Background atmospheric abundances and trends of nitrogen trifluoride (NF(3)), a potent anthropogenic greenhouse gas, have been measured for the first time. The mean global tropospheric concentration of NF(3) has risen quasi-exponentially from about 0.02 ppt (parts-per-trillion, dry air mole fraction) at the beginning of our measured record in 1978, to a July 1, 2008 value of 0.454 ppt, with a rate of increase of 0.053 ppt yr(-1), or about 11% per year, and an interhemispheric gradient that is consistent with these emissions occuring overwhelmingly in the Northern Hemisphere, as expected. This rise rate corresponds to about 620 metric tons of current NF(3) emissions globally per year, or about 16% of the poorly-constrained global NF(3) production estimate of 4,000 metric tons yr(-1). This is a significantly higher percentage than has been estimated by industry, and thus strengthens the case for inventorying NF(3) production and for regulating its emissions. Citation: Weiss, R. F., J. Muhle, P. K., Salameh, and C.M. Harth (2008), Nitrogen trifluoride in the global atmosphere, Geophys. Res. Lett., 35, L208121, doi: 10.1029/2008GL035913.

Weiss, RF.  2002.  Nitrous Oxide. The encyclopedia of global change : environmental change and human society. 2( Goudie AS, Cuff DJ, Eds.).:140-141., Oxford: Oxford University Press Abstract
Thompson, RL, Chevallier F, Crotwell AM, Dutton G, Langenfelds RL, Prinn RG, Weiss RF, Tohjima Y, Nakazawa T, Krummel PB, Steele LP, Fraser P, O'Doherty S, Ishijima K, Aoki S.  2014.  Nitrous oxide emissions 1999 to 2009 from a global atmospheric inversion. Atmospheric Chemistry and Physics. 14:1801-1817.   10.5194/acp-14-1801-2014   AbstractWebsite

N2O surface fluxes were estimated for 1999 to 2009 using a time-dependent Bayesian inversion technique. Observations were drawn from 5 different networks, incorporating 59 surface sites and a number of ship-based measurement series. To avoid biases in the inverted fluxes, the data were adjusted to a common scale and scale offsets were included in the optimization problem. The fluxes were calculated at the same resolution as the transport model (3.75 degrees longitude x 2.5 degrees latitude) and at monthly time resolution. Over the 11-year period, the global total N2O source varied from 17.5 to 20.1 Tg a(-1) N. Tropical and subtropical land regions were found to consistently have the highest N2O emissions, in particular in South Asia (20 +/- 3% of global total), South America (13 +/- 4 %) and Africa (19 +/- 3 %), while emissions from temperate regions were smaller: Europe (6 +/- 1 %) and North America (7 +/- 2 %). A significant multi-annual trend in N2O emissions (0.045 Tg a(-2) N) from South Asia was found and confirms inventory estimates of this trend. Considerable interannual variability in the global N2O source was observed (0.8 Tg a(-1) N, 1 standard deviation, SD) and was largely driven by variability in tropical and subtropical soil fluxes, in particular in South America (0.3 Tg a(-1) N, 1 SD) and Africa (0.3 Tg a(-1) N, 1 SD). Notable variability was also found for N2O fluxes in the tropical and southern oceans (0.15 and 0.2 Tg a(-1) N, 1 SD, respectively). Interannual variability in the N2O source shows some correlation with the El Nino-Southern Oscillation (ENSO), where El Nino conditions are associated with lower N2O fluxes from soils and from the ocean and vice versa for La Nina conditions.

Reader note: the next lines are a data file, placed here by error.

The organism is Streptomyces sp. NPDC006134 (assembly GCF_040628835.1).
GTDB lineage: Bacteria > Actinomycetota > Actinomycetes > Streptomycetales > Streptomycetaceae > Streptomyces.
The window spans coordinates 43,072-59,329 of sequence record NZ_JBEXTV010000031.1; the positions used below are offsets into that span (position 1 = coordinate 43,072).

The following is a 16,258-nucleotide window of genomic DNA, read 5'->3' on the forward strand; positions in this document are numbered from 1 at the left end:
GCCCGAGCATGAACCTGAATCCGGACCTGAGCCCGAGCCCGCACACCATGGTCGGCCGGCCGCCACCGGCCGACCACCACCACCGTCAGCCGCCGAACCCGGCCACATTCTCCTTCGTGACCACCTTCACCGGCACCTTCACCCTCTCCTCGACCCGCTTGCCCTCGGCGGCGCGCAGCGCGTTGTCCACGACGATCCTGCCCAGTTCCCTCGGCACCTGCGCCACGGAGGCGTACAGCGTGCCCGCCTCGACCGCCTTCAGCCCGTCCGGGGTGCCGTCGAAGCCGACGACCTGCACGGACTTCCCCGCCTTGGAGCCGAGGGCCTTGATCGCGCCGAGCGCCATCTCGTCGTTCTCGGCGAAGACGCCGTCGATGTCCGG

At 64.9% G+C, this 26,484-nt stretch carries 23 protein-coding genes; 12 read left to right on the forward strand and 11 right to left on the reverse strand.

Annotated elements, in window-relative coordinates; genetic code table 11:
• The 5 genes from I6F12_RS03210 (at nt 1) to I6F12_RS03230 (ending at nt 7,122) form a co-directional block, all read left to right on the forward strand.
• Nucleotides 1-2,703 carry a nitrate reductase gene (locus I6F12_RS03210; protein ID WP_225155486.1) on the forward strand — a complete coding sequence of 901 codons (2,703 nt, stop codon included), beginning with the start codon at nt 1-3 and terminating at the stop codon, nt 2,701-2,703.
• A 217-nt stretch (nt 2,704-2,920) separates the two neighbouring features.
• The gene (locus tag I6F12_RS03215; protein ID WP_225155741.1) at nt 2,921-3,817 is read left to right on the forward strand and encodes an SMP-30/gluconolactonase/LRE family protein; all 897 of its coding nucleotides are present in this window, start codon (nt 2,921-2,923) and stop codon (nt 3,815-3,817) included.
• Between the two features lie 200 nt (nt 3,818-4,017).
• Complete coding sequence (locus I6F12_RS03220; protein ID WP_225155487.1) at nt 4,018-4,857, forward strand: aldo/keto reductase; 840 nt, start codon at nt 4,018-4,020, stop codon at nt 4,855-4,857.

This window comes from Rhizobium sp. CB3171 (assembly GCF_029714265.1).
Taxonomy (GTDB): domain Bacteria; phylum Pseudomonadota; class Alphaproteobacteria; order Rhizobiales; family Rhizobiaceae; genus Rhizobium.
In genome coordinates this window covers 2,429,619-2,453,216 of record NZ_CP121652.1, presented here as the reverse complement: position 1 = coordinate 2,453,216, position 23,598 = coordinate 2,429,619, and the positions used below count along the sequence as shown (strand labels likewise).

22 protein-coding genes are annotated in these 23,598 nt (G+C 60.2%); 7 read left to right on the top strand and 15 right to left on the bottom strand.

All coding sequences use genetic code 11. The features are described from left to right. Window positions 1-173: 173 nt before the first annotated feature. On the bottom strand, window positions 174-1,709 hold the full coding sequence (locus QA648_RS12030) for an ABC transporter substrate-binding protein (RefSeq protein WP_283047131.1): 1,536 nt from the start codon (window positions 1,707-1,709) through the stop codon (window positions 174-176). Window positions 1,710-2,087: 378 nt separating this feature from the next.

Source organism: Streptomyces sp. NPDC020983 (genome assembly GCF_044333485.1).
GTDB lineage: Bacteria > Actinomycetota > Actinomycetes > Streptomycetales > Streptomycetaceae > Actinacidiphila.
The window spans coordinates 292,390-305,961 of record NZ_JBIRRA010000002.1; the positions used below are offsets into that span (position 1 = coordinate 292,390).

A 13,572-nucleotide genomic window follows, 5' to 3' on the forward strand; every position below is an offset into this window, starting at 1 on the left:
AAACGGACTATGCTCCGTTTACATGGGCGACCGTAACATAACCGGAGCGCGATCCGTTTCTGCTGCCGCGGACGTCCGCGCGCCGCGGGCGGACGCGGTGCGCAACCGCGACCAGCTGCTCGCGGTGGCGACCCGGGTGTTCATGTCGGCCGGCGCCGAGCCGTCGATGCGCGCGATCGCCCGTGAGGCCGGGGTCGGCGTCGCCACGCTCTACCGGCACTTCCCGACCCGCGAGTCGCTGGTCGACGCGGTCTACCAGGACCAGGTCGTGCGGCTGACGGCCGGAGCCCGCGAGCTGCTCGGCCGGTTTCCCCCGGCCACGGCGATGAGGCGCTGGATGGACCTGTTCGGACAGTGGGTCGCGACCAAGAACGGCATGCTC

Weiss, RF, Price BA.  1980.  Nitrous oxide solubility in water and seawater. Marine Chemistry. 8:347-359.   10.1016/0304-4203(80)90024-9   AbstractWebsite